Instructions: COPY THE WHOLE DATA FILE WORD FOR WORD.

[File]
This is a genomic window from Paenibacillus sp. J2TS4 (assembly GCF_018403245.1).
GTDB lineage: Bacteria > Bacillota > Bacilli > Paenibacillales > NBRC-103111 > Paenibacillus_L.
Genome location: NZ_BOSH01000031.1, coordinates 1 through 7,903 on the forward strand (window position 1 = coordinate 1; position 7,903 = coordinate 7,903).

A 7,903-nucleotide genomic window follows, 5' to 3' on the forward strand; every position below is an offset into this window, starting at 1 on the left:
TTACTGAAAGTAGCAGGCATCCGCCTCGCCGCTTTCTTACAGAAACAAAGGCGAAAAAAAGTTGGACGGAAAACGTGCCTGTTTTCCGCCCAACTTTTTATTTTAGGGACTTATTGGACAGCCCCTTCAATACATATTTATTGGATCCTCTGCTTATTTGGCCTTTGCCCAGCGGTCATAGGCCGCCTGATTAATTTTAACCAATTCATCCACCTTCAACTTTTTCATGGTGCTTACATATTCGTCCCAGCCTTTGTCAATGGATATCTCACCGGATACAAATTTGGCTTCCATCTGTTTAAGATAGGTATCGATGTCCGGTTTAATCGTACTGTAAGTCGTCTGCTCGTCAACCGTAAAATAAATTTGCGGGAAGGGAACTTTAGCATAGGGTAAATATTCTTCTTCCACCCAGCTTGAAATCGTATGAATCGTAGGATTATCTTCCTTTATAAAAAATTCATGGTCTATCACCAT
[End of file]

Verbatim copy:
This is a genomic window from Paenibacillus sp. J2TS4 (assembly GCF_018403245.1).
GTDB lineage: Bacteria > Bacillota > Bacilli > Paenibacillales > NBRC-103111 > Paenibacillus_L.
Genome location: NZ_BOSH01000031.1, coordinates 1 through 7,903 on the forward strand (window position 1 = coordinate 1; position 7,903 = coordinate 7,903).

A 7,903-nucleotide genomic window follows, 5' to 3' on the forward strand; every position below is an offset into this window, starting at 1 on the left:
TTACTGAAAGTAGCAGGCATCCGCCTCGCCGCTTTCTTACAGAAACAAAGGCGAAAAAAAGTTGGACGGAAAACGTGCCTGTTTTCCGCCCAACTTTTTATTTTAGGGACTTATTGGACAGCCCCTTCAATACATATTTATTGGATCCTCTGCTTATTTGGCCTTTGCCCAGCGGTCATAGGCCGCCTGATTAATTTTAACCAATTCATCCACCTTCAACTTTTTCATGGTGCTTACATATTCGTCCCAGCCTTTGTCAATGGATATCTCACCGGATACAAATTTGGCTTCCATCTGTTTAAGATAGGTATCGATGTCCGGTTTAATCGTACTGTAAGTCGTCTGCTCGTCAACCGTAAAATAAATTTGCGGGAAGGGAACTTTAGCATAGGGTAAATATTCTTCTTCCACCCAGCTTGAAATCGTATGAATCGTAGGATTATCTTCCTTTATAAAAAATTCATGGTCTATCACCAT